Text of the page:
Mr Hyde, I Presume?

An old friend who now lives on the Spanish Mediterranean coast rang last week to ask if he could stay. He is splitting up with his wife.

This is awkward. A number of issues jumped into my mind. Husband and myself are both ourselves ‘second-time-arounders’. This couple, both in their sixties are the first friends we made twenty years ago together, that is to say not friends from one of our previous lives. They are, or were both our friends. I had no desire to be taking sides, neither did we want to appear to be judgemental in any way [having ourselves been in their situation many years ago].

Being the hospitable folk we are we concurred, offering our best guest accommodation with the en suite. They had, after all accommodated us when our leaking, malfunctioning camper-van rolled up on their driveway several years ago. He arrived.

After a relatively short time I began to realise that while his political views and many of his likes and dislikes had always been at odds with ours we’d got along fine, except that now, without the tempering, conciliatory presence of his wife he is a different person altogether. His loud ebullience, once an asset to raucous nights at the pub has become overbearing and intrusive. He is unaware that we may be reading or writing, butting in with the tales of his current predicament, his medical conditions or immigration.

He explained that he has ‘not been happy for a long time’ in the marriage. He wasted no time in regaling us with the details of his testosterone levels and how he needs medication to help him satisfy his new girlfriend-the real cause of the gash. All this is far too much information. There was a much needed interval while he went shopping, returning with a substantial haul of medicines which he heaped into a pile in his room; then we were plunged back into his views, gleaned from the red-tops he reads or commercial news stations, his love life and money issues.

We continued to accommodate, murmur, provide and feed him, even when he threw himself into my own, favourite, comfortable chair with the TV remote control to watch football and comment loudly that I was eating a ‘big’ bowl of salad [whilst he chomps through the chilli and rice I have made].

My good intentions not to take sides blew away on a blast of hot air. Out of earshot I rang my friend, his wife. She is staying with another friend, too upset to see anyone. ‘How had she managed forty-five years with him?’ I asked her. ‘He is a monster. I’ve struggled to get through two days with him. She should get shot of him, ASAP’. She agreed he is difficult, but unchecked, his disagreeable traits have become exaggerated and offensive. When I told her she will be better off without him she replied that I was not the first to say it.

Husband whispered to me that relief was at hand. He would be leaving us after the weekend. We shared a grin of relief. We had only to spend an evening at a restaurant [he took us for a ‘thank-you’ meal] and then our duty would be despatched. The meal [our chosen venue] was good. His excesses were a little tempered. I drove him home. If there is a next time we will be a] very busy b] away or c] have a houseful of guests. Phew!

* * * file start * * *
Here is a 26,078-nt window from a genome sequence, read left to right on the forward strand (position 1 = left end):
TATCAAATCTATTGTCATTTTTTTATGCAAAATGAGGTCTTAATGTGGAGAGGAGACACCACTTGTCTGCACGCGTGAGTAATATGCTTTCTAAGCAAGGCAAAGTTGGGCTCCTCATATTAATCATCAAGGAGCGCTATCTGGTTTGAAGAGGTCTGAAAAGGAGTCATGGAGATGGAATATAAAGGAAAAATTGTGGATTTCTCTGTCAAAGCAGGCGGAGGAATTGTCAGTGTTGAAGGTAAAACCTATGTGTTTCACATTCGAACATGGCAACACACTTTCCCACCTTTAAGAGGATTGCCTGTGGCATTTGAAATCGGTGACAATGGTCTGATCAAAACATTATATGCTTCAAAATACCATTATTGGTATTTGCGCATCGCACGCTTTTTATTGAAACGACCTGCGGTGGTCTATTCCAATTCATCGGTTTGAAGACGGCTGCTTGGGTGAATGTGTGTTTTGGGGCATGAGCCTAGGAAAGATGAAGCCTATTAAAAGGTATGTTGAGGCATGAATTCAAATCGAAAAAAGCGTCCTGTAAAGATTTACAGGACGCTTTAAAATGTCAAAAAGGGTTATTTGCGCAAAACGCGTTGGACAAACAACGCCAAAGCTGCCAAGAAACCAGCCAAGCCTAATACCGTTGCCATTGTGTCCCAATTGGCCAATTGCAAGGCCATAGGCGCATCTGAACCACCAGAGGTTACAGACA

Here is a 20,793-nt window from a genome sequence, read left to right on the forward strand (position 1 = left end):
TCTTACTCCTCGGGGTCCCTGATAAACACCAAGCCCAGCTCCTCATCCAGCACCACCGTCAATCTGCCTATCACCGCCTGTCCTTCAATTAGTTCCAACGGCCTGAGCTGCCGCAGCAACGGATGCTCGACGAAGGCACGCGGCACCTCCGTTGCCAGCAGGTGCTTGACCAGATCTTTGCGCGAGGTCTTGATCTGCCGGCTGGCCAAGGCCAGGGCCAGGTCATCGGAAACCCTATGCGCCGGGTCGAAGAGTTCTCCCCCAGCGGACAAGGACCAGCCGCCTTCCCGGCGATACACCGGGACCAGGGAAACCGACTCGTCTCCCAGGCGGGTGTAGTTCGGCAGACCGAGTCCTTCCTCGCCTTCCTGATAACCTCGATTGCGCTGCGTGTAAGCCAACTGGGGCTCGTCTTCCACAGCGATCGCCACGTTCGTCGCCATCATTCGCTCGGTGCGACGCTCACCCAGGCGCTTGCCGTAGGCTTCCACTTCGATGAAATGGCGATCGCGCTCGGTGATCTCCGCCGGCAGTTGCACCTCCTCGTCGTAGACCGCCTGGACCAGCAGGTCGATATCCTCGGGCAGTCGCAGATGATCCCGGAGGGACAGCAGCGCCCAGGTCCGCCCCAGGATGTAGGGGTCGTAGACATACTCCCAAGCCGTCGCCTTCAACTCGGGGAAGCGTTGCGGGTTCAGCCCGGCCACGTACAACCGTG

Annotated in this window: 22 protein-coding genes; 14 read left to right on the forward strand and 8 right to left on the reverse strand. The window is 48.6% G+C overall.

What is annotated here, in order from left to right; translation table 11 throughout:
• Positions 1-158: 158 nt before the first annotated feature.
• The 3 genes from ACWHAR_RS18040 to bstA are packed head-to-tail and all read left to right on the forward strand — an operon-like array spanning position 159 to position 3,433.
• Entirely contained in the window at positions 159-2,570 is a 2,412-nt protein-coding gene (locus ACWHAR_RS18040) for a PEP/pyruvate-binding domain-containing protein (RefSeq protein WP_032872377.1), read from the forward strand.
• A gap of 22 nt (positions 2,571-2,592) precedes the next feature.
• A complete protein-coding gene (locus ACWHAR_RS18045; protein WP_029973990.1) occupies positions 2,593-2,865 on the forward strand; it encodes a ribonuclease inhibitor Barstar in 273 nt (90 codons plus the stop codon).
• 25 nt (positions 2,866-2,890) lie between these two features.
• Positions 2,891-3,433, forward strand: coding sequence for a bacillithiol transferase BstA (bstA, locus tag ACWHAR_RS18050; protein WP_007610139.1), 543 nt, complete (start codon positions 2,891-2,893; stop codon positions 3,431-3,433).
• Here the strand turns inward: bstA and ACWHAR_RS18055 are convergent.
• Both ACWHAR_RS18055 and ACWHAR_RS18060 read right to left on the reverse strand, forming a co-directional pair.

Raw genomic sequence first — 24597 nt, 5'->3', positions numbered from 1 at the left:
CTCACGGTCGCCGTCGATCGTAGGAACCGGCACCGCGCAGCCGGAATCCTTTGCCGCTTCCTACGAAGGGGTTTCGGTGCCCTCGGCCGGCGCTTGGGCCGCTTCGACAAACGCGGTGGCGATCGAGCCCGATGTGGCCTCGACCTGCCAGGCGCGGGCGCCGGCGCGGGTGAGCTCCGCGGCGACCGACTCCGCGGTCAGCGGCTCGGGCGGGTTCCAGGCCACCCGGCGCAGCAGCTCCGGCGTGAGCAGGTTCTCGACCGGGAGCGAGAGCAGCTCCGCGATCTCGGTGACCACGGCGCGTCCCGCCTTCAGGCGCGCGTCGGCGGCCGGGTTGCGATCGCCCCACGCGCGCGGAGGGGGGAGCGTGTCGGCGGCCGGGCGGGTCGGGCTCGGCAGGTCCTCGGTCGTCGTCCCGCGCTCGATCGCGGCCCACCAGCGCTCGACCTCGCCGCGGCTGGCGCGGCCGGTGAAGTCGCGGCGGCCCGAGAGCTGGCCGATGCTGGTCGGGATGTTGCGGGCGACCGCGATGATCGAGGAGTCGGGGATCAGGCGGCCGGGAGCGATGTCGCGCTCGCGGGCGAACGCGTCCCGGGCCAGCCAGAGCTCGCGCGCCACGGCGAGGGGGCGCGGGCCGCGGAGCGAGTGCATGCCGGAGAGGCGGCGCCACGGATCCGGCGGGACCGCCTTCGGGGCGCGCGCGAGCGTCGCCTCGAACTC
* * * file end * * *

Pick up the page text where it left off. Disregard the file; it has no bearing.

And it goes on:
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Who’s Volunteering to Die Before they Get Old?

‘Hope I die before I get old’ sang The Who’s Roger Daltrey in 1965, belting out the lyrics to ‘My Generation’ like he really meant them. ‘Why don’t y’all f-f-fade away?’ he queried, the rhetorical question snarled from his lips, curled in a sneer-a provocative, taunting line in a song that celebrated youth as being the only tolerable state.

Tousle-haired Rog was twenty one when ‘My Generation’ was released. Now he is pushing seventy. He has retained a lithe, nimble appearance but is bespectacled, greyish, ‘good for his age’. You have to wonder what he feels now about the song which reached number 2 in the UK chart [their highest charting single].

In one of my first blog posts I wrote about the next generation’s anger at us, the ‘baby-boomers’ for hogging all the money, having houses and retirements, getting free education and generally acting like evil rip-off merchants.

And what is more, now we have had the audacity not to die before we got old. We are hanging about, growing ancient-still living in our too-big houses, using too much of the health and other services, having bus passes, dithering in cars, getting prescriptions free, clogging up cruise ships, taking too long fumbling at cash machines, telling the same stories over and over-and telling the same stories [you get the image] and generally being a nuisance. We obstinately refuse to croak and release our easily gotten gains to our progeny.

Idly watching an election talk programme involving pensioners I listened to an eighty two year old saying how tired he was of feeling he was a nuisance.

The fact is, life expectancy is climbing. Perhaps many of us felt like Rog when we were twenty. I don’t remember. When you are twenty old age seems an impossibility; a state that only others attain. But we are all programmed to cling on to life, so unless there are specific conditions such as chronic, debilitating, life debasing illness we feel less inclined to ‘die before we get old’ as we age. We can cope with dodgy knees, failing eyesight and deafness as long as life continues to be better than the alternative. There was a delightful news item only this morning about a 103 year old and a 92 year old who are planning their wedding.

A recent article in The Guardian newspaper suggested that sixty should now be considered middle-aged [http://www.theguardian.com/theobserver/2004/aug/01/features.review37]. The writer makes a good case. As we age we often push the boundary of what we consider to be the middle years.

And just as new parents begin to reflect on how annoying/frustrating/expensive/ exasperating/uncommunicative/rude/faddy and tiresome their offspring are capable of being, everyone discovers, on their way through life that no, they have no wish to terminate, to step into the void, thank you very much.